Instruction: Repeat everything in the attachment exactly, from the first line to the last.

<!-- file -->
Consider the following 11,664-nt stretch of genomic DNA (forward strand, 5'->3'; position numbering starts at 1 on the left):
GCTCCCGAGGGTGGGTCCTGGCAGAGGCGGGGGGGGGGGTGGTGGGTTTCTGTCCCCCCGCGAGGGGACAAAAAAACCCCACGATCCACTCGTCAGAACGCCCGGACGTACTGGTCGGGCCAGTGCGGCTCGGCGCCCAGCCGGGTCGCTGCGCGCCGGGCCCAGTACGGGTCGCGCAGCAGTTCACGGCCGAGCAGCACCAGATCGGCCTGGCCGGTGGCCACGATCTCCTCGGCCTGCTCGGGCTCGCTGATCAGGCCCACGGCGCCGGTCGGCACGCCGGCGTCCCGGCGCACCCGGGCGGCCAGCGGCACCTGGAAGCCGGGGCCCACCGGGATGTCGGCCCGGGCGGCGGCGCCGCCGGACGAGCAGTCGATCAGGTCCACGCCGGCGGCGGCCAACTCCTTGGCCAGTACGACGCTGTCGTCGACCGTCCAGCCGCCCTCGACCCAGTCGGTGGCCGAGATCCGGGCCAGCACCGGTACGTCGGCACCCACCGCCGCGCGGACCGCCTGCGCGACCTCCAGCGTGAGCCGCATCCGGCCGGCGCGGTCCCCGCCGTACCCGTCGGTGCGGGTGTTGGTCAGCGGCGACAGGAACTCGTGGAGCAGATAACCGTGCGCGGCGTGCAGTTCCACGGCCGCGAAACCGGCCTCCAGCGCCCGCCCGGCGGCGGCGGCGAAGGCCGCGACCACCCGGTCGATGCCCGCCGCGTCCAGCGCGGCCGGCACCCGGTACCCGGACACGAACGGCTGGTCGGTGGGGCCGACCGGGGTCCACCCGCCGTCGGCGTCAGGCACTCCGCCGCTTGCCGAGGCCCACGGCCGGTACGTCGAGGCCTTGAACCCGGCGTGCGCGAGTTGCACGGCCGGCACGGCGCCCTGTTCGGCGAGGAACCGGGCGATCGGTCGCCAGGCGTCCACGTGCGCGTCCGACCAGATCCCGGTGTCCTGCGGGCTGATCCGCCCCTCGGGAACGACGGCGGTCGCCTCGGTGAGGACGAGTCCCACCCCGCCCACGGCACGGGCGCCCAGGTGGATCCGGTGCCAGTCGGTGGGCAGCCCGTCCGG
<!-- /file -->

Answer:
Consider the following 11,664-nt stretch of genomic DNA (forward strand, 5'->3'; position numbering starts at 1 on the left):
GCTCCCGAGGGTGGGTCCTGGCAGAGGCGGGGGGGGGGGTGGTGGGTTTCTGTCCCCCCGCGAGGGGACAAAAAAACCCCACGATCCACTCGTCAGAACGCCCGGACGTACTGGTCGGGCCAGTGCGGCTCGGCGCCCAGCCGGGTCGCTGCGCGCCGGGCCCAGTACGGGTCGCGCAGCAGTTCACGGCCGAGCAGCACCAGATCGGCCTGGCCGGTGGCCACGATCTCCTCGGCCTGCTCGGGCTCGCTGATCAGGCCCACGGCGCCGGTCGGCACGCCGGCGTCCCGGCGCACCCGGGCGGCCAGCGGCACCTGGAAGCCGGGGCCCACCGGGATGTCGGCCCGGGCGGCGGCGCCGCCGGACGAGCAGTCGATCAGGTCCACGCCGGCGGCGGCCAACTCCTTGGCCAGTACGACGCTGTCGTCGACCGTCCAGCCGCCCTCGACCCAGTCGGTGGCCGAGATCCGGGCCAGCACCGGTACGTCGGCACCCACCGCCGCGCGGACCGCCTGCGCGACCTCCAGCGTGAGCCGCATCCGGCCGGCGCGGTCCCCGCCGTACCCGTCGGTGCGGGTGTTGGTCAGCGGCGACAGGAACTCGTGGAGCAGATAACCGTGCGCGGCGTGCAGTTCCACGGCCGCGAAACCGGCCTCCAGCGCCCGCCCGGCGGCGGCGGCGAAGGCCGCGACCACCCGGTCGATGCCCGCCGCGTCCAGCGCGGCCGGCACCCGGTACCCGGACACGAACGGCTGGTCGGTGGGGCCGACCGGGGTCCACCCGCCGTCGGCGTCAGGCACTCCGCCGCTTGCCGAGGCCCACGGCCGGTACGTCGAGGCCTTGAACCCGGCGTGCGCGAGTTGCACGGCCGGCACGGCGCCCTGTTCGGCGAGGAACCGGGCGATCGGTCGCCAGGCGTCCACGTGCGCGTCCGACCAGATCCCGGTGTCCTGCGGGCTGATCCGCCCCTCGGGAACGACGGCGGTCGCCTCGGTGAGGACGAGTCCCACCCCGCCCACGGCACGGGCGCCCAGGTGGATCCGGTGCCAGTCGGTGGGCAGCCCGTCCGG